Cyber Monday Breaks Records

Online buyers spend $1.25 billion in one day.

by staff writer
- Nov 29, 2011

Shoppers broke records on Monday when they busied themselves with online visits to retailers and spent more than a $1 billion.

That brought retail sales on Cyber Monday to $1.25 billion, a 22-percent increase compared to last year. That's the highest total for a Cyber Monday, the Monday after Thanksgiving—and only the second time Cyber Monday sales have surpassed the $1 billion mark. Last year, totals reached $1.03 billion, according to researcher comScore.

Gian Fulgoni, comScore's chairman, describes Monday as an "historic" day.

"It was just the second billion-dollar spending day on record, following on the heels of Cyber Monday 2010," he explains. "While last year saw Cyber Monday rank as the heaviest online spending day of the year for the first time ever, it will be interesting to watch the next couple of weeks to see if any future individual days in 2011 manage to leapfrog this year's highest day to date."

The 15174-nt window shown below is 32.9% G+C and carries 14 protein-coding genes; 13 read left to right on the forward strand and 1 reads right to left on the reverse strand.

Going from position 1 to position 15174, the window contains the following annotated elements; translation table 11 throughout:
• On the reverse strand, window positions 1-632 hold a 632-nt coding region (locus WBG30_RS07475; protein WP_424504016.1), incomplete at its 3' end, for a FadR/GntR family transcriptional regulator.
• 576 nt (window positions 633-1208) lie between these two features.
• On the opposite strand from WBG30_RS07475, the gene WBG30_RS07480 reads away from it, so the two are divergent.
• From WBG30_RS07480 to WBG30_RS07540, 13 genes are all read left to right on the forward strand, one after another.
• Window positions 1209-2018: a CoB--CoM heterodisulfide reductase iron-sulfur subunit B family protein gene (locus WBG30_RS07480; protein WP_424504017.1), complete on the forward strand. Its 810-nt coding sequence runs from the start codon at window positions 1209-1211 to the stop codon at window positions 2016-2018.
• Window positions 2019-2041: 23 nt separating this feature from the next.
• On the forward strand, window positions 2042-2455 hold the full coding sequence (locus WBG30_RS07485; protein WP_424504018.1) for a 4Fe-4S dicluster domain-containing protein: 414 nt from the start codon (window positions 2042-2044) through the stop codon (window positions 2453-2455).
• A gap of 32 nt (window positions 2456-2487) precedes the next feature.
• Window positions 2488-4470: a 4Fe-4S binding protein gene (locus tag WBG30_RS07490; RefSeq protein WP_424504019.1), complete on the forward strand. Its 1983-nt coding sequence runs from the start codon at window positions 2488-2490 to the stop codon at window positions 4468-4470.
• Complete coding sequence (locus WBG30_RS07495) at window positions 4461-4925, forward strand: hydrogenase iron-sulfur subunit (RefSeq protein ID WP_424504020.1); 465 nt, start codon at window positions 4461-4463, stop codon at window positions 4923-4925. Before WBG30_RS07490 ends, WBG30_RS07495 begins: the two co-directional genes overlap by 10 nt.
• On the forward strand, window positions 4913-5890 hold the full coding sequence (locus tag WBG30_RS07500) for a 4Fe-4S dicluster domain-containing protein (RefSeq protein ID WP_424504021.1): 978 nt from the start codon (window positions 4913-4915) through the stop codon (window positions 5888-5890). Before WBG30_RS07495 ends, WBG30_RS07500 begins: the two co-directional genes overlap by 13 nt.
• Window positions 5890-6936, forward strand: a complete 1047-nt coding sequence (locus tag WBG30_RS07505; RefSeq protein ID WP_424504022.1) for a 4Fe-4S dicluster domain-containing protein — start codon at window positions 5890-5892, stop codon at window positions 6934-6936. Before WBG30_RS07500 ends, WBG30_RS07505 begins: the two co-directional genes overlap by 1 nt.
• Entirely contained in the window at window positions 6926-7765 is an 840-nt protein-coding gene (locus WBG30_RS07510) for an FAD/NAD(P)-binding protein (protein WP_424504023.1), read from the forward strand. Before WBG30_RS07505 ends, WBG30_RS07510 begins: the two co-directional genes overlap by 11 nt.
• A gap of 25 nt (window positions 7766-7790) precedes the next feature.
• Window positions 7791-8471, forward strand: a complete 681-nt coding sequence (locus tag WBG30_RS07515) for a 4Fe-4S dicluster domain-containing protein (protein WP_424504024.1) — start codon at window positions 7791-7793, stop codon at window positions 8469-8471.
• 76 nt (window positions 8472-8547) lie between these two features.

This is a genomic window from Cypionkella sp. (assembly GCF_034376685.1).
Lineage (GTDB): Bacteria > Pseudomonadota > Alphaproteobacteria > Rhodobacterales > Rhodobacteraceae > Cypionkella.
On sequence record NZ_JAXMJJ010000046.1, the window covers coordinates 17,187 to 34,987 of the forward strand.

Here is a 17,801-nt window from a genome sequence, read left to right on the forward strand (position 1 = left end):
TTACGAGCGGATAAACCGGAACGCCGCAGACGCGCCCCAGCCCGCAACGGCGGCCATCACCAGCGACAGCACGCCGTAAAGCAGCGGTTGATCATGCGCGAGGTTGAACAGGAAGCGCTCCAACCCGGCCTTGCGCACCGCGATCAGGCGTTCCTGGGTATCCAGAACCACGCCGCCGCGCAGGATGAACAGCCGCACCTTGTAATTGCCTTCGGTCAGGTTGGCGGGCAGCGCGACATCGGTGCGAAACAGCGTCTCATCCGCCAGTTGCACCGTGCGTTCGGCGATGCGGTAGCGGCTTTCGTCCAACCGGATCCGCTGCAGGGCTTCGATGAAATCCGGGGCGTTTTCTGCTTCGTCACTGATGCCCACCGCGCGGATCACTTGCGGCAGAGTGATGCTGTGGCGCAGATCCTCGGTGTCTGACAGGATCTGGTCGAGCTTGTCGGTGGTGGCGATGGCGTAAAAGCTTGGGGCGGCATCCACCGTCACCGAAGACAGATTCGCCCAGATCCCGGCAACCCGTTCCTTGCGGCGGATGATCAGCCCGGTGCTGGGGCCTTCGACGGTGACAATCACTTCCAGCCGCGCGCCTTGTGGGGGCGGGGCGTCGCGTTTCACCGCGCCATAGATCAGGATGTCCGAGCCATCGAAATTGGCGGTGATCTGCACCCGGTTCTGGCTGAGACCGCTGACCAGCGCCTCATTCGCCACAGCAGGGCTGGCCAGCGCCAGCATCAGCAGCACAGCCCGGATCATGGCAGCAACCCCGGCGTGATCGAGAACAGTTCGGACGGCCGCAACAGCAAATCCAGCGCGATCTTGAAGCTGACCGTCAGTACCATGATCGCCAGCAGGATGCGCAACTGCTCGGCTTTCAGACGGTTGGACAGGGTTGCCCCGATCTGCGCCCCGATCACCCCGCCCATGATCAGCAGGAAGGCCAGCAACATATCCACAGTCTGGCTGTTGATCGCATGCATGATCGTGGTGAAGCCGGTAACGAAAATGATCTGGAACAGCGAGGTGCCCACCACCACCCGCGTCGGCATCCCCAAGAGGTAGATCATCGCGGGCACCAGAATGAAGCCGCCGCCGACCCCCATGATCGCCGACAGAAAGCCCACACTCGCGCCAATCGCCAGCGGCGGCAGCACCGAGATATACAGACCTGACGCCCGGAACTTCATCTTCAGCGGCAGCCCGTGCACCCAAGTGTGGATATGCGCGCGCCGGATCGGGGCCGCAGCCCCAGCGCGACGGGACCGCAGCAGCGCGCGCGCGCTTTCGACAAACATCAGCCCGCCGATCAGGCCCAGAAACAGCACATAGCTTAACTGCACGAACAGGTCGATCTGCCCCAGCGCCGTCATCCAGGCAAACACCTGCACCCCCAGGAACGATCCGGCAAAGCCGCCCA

The increase in sales is likely linked to the fact that more people shopped online on Monday, as an estimated 10 million consumers browsed and bought online, comScore notes. That's an 11-percent increase compared to last year's Cyber Monday. Consumers made an average of 1.9 purchases and spent an average of $125, or 9 percent more than they did in 2010.

About 43 percent of buyers made their purchases from home. However, the majority—more than 50 percent—shopped while they were at work, according to comScore.

Seven percent more shoppers than last year used mobile devices to access retail sites on Monday. And 6.6 percent of consumers used mobile devices to make a transaction, a 4.3-percent increase, according to a study by IBM Benchmark.

About the Author

Auctiva staff writers constantly monitor trends and best practices of those selling on eBay and elsewhere online. They attend relevant training seminars and trade shows and regularly discuss the market with PowerSellers and other market experts.

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